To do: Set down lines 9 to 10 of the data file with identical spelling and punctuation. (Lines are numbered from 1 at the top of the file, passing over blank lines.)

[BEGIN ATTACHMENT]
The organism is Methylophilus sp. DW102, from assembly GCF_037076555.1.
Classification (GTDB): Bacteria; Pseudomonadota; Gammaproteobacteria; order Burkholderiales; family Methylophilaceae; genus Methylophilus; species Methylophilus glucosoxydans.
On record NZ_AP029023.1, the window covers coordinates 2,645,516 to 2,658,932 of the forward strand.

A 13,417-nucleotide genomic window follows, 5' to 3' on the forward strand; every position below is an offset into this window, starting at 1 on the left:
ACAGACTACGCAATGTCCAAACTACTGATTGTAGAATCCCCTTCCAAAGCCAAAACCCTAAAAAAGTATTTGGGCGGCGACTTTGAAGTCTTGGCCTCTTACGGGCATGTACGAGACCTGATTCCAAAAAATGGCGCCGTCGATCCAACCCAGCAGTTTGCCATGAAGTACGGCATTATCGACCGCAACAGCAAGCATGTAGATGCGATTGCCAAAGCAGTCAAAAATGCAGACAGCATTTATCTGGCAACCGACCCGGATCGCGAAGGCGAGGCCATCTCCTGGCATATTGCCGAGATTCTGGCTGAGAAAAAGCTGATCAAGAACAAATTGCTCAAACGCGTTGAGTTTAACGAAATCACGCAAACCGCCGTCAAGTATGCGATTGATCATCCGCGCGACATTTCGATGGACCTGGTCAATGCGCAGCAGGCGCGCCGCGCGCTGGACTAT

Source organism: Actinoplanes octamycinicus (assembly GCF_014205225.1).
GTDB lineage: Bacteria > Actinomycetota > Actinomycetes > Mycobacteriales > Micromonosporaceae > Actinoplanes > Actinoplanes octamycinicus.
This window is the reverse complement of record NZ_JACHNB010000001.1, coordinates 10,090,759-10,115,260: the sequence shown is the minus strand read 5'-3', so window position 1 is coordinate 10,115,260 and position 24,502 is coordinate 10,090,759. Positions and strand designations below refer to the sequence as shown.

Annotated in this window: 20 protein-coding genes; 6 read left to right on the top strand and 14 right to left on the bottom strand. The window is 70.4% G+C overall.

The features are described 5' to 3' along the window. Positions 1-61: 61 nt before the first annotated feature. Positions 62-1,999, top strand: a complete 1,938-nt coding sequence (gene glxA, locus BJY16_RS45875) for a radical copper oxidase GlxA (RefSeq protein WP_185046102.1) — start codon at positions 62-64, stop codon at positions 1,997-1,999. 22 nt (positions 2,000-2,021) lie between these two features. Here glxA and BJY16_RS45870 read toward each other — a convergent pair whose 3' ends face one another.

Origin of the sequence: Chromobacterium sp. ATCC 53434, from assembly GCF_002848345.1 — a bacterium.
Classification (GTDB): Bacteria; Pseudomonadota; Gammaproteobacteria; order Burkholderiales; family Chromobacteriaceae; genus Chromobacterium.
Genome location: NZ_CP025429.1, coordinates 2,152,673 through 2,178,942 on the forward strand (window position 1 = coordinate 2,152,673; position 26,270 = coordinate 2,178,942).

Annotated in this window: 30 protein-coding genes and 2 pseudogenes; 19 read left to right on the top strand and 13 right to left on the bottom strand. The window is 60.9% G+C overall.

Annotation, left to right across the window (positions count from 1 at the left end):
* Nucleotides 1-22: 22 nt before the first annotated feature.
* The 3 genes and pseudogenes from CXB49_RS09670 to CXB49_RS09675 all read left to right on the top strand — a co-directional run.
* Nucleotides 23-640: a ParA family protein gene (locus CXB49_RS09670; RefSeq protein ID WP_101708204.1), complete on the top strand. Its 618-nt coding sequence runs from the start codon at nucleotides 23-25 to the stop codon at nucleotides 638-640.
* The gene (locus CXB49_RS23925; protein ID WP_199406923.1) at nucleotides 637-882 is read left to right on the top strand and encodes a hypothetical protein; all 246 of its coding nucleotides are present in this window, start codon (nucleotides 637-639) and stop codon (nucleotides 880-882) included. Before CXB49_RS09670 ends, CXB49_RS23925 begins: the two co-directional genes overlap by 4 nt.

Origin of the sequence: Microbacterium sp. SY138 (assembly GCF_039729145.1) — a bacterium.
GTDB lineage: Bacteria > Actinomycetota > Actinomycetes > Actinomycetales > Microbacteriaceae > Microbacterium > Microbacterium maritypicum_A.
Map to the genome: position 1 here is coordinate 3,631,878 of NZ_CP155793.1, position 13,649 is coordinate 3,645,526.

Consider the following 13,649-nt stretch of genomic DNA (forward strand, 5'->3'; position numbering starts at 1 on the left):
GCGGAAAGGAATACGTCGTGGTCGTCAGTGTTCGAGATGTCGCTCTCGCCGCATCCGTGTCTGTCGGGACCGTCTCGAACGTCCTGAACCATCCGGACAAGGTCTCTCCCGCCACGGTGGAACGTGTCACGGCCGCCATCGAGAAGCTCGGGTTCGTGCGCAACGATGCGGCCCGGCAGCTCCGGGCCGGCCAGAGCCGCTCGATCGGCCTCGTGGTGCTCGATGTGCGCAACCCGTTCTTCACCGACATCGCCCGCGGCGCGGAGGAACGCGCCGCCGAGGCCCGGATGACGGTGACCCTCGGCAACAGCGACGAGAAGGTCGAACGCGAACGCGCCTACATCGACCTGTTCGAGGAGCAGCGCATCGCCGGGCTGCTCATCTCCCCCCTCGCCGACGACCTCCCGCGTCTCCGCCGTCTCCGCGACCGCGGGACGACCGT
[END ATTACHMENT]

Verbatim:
Annotated in this window: 20 protein-coding genes; 6 read left to right on the top strand and 14 right to left on the bottom strand. The window is 70.4% G+C overall.

The features are described 5' to 3' along the window. Positions 1-61: 61 nt before the first annotated feature. Positions 62-1,999, top strand: a complete 1,938-nt coding sequence (gene glxA, locus BJY16_RS45875) for a radical copper oxidase GlxA (RefSeq protein WP_185046102.1) — start codon at positions 62-64, stop codon at positions 1,997-1,999. 22 nt (positions 2,000-2,021) lie between these two features. Here glxA and BJY16_RS45870 read toward each other — a convergent pair whose 3' ends face one another.